Saturday, September 10, 2005
"We Are Coming" - Logan (1999)
In 691 (Method~ologies) this week we're considering historical methods and reading for such methods specifically through the Shirley Wilson Logan's work in "We Are Coming": The Persuasive Discourse of Nineteenth-Century Black Women. In the preface, Logan speaks briefly to her method: "Since rhetorical analysis requires an understanding of the formal features of a text in conjunction with its historical context, I consider pertinent historical details--biographical, social, political and cultural. Moving from the historical, I address various characteristics of a chosen text in the light of these details. The selection of characteristics is informed by classical rhetoric and its twentieth-century reconstructions. My hope is that these discussions might also add to a clearer understanding of nineteenth-century culture and of the ways in which the persuasive discourse of nineteenth-century black women adapted itself to its multiple audiences and multilayered exigencies" (xvi). As well as any passage I could locate, these few sentences give a fairly complete, succinct overview of the project.
Although the historical span in question runs from 1832-1900, many of the samples of persuasive discourse--often performed speeches--tip toward the tail end of this period, 1880-1900. Logan's reading is admittedly pastiche-like, working from sometimes-fragmentary sources in search of patterns that, when understood in the context of other histories, might be regarded as evidence of heretofore unhistoricized rhetorical activity concerned with abolition, women's rights, antilynching and racial uplift (which, in c. 7, splits out to roles rel. to home, church and work). The restorative aspect of this work is compelling and important, but in some places I found it hard to work through the accumulating referential details. For instance, this paragraphs opens into the final section the concluding chapter:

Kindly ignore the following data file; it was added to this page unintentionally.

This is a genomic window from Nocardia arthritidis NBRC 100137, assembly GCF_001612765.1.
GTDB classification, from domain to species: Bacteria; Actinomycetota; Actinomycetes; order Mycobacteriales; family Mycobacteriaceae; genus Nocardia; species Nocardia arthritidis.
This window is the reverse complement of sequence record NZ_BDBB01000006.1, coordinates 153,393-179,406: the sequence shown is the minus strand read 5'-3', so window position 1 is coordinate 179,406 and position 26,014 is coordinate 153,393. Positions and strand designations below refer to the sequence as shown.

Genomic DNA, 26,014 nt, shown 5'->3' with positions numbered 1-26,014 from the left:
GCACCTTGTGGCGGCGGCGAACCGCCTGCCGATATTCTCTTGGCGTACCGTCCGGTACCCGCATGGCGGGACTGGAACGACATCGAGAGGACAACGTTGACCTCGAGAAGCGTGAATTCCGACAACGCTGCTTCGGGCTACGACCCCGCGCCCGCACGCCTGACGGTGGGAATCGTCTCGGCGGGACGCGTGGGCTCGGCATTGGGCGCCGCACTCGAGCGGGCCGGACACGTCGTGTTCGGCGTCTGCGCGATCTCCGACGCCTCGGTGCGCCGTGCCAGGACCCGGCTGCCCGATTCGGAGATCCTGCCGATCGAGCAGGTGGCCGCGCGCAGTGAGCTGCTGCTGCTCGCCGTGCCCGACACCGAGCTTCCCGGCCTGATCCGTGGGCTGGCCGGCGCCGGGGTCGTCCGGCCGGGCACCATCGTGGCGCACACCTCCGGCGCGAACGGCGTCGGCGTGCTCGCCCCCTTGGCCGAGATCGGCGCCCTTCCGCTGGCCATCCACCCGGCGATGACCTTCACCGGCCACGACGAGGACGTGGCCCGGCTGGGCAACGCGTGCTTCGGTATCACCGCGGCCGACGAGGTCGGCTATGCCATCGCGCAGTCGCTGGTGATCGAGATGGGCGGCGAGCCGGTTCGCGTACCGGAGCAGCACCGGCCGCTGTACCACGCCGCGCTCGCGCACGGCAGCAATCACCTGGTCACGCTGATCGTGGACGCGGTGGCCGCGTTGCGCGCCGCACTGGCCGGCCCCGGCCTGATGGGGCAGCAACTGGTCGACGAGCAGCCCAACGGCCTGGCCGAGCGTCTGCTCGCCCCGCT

The persuasive discourse on women's racial uplift work and the uplift of women's work in this last section comes out of the Hampton Negro Conferences of 1898 and 1899 and out of a Hampton publication. The Hampton, Virginia, conferences, first held in 1897, were presided over by Hollis Burke Frissell, principal of the Hampton Normal and Agricultural Institute from 1893 to 1917. Victoria Earle Matthews's address, "Some of the Dangers Confronting Southern Girls in the North," was delivered at the second summer conference, July 20-22, 1898. "Colored Women as Wage-Earners," an article by Anna J. Cooper, appeared in the August 1899 Southern Workman and Hampton School Record. Lucy Laney's speech, "The Burden of the Educated Colored Woman," was delivered at the Third Hampton Conference in July 1899. (172)
It would be off-base for me to suggest that this paragraph is broadly representative of Logan's prose. I include in these notes because it's especially representative of the referential bog so problematic in some historical projects. Are all these details relevant? Possibly. But this case seems more appropriate to a footnote. These are the questions writing researchers confront, yes? Yet the hyper-referential sneaks in periodically, extra-loaded passages so chock full of references that they might be better suited to a database than a paragraph.